In life, we all have our heroes. And I, like everyone else, have a few people whom I consider heroes. One of those heroes is a survivor. No, not of the Holocaust–but her own personal Holocaust. Rivka Joseph is a survivor of molestation, abuse and other horrors that she had to face. Fortunately for many others, she is not only a survivor but also an advocate in the arena of child sexual abuse. With regularity, I follow her posts and the various threads in which she comments.
This afternoon, I began to follow a post of her’s and also even commented on it. That thread (for which I have her permission to share and can be seen on her Facebook page link above) discusses a very important topic. Convicted sex offenders, child molesters: Do they have a right to pray in a synagogue. Should a shul open its doors to a child sex abuser? Should we worry that the abuser is there to PREY and not to PRAY? Should we try to be welcoming and perhaps enable this soul to repent in our midst?
The answer to that question is a resounding NO! Under no circumstances should a convicted child sex offender be permitted in the walls of a shul. No exceptions! You chose to molest, rape, fondle, abuse a child: YOU HAVE FORFEITED YOUR PRIVILEGE TO PRAY WHERE KIDS ARE PRESENT! Why in the world would you even think it would be ok? On what planet would it be ok to put a child molester into a place (shul) that is supposed to be a safe environment?
If you want to have a minyan, ask nine other men to come over to your house and daven with them. But, never ever feel you are entitled to go to a place where children are davening. Rather than listen to MY words, listen to the words of an expert–Rivka Joseph:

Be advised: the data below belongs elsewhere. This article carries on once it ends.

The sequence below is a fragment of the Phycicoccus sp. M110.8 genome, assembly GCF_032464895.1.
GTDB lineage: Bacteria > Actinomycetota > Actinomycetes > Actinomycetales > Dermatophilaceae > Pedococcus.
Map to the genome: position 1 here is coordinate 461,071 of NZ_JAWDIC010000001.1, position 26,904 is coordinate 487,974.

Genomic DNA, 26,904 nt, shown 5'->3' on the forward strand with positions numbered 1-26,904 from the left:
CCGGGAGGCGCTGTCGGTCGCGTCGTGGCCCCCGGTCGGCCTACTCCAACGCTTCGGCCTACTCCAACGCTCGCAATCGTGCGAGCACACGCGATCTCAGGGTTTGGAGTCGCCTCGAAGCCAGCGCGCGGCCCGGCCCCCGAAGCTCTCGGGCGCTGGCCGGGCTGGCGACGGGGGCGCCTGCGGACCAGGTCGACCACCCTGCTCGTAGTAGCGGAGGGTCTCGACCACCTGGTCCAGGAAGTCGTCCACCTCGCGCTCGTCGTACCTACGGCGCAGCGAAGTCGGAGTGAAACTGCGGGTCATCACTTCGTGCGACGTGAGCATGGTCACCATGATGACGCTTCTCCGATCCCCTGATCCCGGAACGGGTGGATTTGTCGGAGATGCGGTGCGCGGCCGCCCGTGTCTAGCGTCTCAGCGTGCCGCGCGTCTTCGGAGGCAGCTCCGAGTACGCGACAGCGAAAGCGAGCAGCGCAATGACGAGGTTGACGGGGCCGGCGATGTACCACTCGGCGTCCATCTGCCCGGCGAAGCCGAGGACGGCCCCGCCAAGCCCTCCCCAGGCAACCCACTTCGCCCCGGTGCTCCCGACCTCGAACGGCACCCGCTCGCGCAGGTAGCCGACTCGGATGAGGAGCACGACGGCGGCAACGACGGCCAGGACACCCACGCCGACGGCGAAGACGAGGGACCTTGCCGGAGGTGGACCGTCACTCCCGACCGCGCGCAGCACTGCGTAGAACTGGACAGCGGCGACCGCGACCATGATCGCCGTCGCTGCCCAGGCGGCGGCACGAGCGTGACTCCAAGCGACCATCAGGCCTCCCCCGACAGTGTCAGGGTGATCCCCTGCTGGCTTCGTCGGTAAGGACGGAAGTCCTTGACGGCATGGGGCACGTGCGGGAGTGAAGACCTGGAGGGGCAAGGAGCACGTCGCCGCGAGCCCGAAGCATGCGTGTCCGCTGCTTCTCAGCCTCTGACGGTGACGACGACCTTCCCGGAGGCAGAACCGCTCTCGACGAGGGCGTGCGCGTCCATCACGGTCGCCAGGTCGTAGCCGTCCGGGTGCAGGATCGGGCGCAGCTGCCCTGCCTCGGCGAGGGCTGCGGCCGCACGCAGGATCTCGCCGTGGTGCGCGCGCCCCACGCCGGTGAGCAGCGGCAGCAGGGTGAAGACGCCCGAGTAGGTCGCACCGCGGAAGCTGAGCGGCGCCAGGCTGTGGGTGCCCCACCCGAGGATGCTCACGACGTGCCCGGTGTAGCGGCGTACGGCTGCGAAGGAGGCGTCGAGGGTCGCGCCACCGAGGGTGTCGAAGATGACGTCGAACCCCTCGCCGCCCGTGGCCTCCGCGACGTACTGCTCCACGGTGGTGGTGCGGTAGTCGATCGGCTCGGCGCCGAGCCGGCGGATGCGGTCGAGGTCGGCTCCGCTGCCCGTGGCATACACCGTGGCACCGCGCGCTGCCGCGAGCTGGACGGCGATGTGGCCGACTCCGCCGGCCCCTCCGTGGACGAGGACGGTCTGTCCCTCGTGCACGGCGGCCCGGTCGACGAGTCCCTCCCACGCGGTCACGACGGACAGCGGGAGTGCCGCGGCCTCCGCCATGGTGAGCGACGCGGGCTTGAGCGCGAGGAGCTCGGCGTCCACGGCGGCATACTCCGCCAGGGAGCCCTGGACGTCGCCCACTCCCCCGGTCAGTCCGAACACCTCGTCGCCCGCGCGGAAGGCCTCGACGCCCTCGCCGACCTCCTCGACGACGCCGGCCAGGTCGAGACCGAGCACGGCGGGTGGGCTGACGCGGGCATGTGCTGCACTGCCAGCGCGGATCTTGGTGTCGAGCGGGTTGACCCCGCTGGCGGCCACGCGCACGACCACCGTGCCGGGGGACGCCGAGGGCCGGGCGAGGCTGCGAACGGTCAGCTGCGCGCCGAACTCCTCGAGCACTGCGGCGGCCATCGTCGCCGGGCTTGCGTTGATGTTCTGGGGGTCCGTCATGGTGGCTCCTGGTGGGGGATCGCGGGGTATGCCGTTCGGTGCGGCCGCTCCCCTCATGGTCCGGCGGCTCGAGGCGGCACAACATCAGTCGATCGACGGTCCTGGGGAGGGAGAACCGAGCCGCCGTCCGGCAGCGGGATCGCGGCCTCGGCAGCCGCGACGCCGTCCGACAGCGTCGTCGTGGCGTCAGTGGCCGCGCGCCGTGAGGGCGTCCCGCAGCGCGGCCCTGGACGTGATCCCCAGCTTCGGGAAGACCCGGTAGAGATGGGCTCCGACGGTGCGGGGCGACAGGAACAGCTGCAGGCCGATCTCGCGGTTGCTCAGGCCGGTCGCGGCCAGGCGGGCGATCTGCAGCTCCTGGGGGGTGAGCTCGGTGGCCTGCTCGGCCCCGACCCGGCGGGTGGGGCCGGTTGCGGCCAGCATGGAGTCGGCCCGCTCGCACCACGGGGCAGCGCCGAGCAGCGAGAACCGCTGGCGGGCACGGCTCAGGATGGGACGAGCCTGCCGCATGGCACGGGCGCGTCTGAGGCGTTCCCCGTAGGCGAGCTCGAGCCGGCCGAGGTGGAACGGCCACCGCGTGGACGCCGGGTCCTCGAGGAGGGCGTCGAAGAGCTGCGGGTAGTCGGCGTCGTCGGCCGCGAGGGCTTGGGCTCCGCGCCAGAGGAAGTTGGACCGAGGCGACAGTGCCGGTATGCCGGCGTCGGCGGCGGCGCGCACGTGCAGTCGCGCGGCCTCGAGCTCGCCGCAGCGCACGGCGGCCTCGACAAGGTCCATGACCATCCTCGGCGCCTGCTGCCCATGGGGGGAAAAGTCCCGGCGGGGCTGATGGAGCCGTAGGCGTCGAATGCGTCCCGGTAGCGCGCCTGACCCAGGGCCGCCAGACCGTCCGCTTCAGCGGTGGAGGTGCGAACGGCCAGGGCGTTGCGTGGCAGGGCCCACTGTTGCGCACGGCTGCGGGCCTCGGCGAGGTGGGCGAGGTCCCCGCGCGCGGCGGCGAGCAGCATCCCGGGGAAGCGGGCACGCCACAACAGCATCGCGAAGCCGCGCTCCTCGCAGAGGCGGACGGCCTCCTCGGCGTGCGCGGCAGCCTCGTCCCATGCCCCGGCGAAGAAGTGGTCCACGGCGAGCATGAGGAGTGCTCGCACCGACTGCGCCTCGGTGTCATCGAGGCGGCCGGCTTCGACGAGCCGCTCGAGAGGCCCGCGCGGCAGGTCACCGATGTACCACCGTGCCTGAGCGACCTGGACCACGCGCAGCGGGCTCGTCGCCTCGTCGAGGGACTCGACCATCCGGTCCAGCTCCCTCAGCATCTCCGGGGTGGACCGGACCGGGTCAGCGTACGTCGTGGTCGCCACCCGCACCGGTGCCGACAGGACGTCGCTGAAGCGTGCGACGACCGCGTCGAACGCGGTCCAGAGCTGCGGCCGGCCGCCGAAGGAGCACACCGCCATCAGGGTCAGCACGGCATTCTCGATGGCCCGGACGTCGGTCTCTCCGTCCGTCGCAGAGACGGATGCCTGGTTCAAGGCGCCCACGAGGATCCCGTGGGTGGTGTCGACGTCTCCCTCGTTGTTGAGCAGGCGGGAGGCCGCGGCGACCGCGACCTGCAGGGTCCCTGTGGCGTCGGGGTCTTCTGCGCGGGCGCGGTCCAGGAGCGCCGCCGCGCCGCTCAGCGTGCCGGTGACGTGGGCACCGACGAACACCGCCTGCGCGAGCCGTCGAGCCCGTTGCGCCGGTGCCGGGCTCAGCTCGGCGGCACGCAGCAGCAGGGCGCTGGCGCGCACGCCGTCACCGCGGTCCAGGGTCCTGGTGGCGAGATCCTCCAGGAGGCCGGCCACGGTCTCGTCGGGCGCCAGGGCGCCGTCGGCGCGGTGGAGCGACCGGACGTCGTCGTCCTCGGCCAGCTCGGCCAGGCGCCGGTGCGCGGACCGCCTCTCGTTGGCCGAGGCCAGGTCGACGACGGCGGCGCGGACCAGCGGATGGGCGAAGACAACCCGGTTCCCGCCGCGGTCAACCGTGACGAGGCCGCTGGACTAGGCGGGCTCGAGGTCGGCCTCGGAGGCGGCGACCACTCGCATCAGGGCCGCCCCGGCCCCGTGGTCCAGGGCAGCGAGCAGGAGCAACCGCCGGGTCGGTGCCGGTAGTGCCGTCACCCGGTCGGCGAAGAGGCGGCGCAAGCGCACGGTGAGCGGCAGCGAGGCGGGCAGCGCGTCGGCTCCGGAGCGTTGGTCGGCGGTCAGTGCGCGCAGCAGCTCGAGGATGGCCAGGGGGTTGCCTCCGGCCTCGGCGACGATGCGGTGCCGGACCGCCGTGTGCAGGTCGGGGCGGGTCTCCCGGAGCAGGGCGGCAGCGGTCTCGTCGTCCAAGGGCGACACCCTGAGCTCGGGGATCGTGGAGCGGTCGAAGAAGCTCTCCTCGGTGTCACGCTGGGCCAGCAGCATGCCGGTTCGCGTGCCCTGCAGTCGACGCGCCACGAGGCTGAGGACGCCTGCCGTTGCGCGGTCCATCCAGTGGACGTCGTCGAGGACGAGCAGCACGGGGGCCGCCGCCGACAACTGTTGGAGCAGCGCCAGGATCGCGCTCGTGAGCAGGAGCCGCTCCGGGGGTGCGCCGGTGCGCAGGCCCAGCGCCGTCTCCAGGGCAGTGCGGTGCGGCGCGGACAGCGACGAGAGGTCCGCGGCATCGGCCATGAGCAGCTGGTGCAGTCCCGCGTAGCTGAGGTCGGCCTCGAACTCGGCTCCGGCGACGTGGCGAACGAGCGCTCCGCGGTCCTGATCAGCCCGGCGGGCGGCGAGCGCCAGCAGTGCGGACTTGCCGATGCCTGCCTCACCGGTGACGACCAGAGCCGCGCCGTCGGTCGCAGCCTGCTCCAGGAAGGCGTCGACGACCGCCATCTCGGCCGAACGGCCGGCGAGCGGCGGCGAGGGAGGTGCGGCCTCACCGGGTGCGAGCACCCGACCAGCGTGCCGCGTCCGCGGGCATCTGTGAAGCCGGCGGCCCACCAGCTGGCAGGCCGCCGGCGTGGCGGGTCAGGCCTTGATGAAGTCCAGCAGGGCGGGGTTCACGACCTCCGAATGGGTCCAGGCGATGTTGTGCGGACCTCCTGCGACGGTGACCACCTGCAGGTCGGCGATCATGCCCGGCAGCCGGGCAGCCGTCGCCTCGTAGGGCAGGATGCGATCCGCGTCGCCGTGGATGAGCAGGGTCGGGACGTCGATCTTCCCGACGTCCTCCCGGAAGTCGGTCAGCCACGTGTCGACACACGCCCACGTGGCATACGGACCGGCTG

“There are a number of reasons why we cannot allow these abusers in our shuls. The first being that it is impossible to keep an eye on our children every single second in shul. That is not a reflection on our parenting. It is the reality of life- and good parents allow their children age appropriate autonomy. Shul should be a safe place for our children, somewhere were they feel comfortable coming to daven and hear the Torah. It should be associated with pleasant memories, not ones of abuse.
The second reason is that when you allow someone into the shul, the children view that person as someone who is “OK.” That is where the grooming process starts, even if no abuse happens within the shul walls. If the abuser approaches a child later and says “come on, you remember me. You see me all the time in Shul on Shabbat,” then, the child associates this person with someone who is good and ok to be with. This is a very dangerous road to go down.”
I echo every word Rivka says in her post. And it is for this reason I urge every single shul to have a WRITTEN policy in their by-laws that strictly prohibits convicted child sex abusers from EVER entering into their building. Shuls have rules about which caterer can work in their kitchen out of concern to maintain a high level of Kashrut. Yet, in most cases, these same shuls are bereft of a policy regarding molesters.
We, as a community, have a responsibility to our children! We can not foster a situation in which our children are not safe. Please, in the strongest terms possible, I urge you to take action at your next Board Meeting or through whatever mechanism you use in your shul to pass a motion to add rules that will protect your children–our children. And never say “it won’t happen here.” That kind of statement, sadly, has led to many children becoming victims of child sexual abuse.Rav Zev Shandalov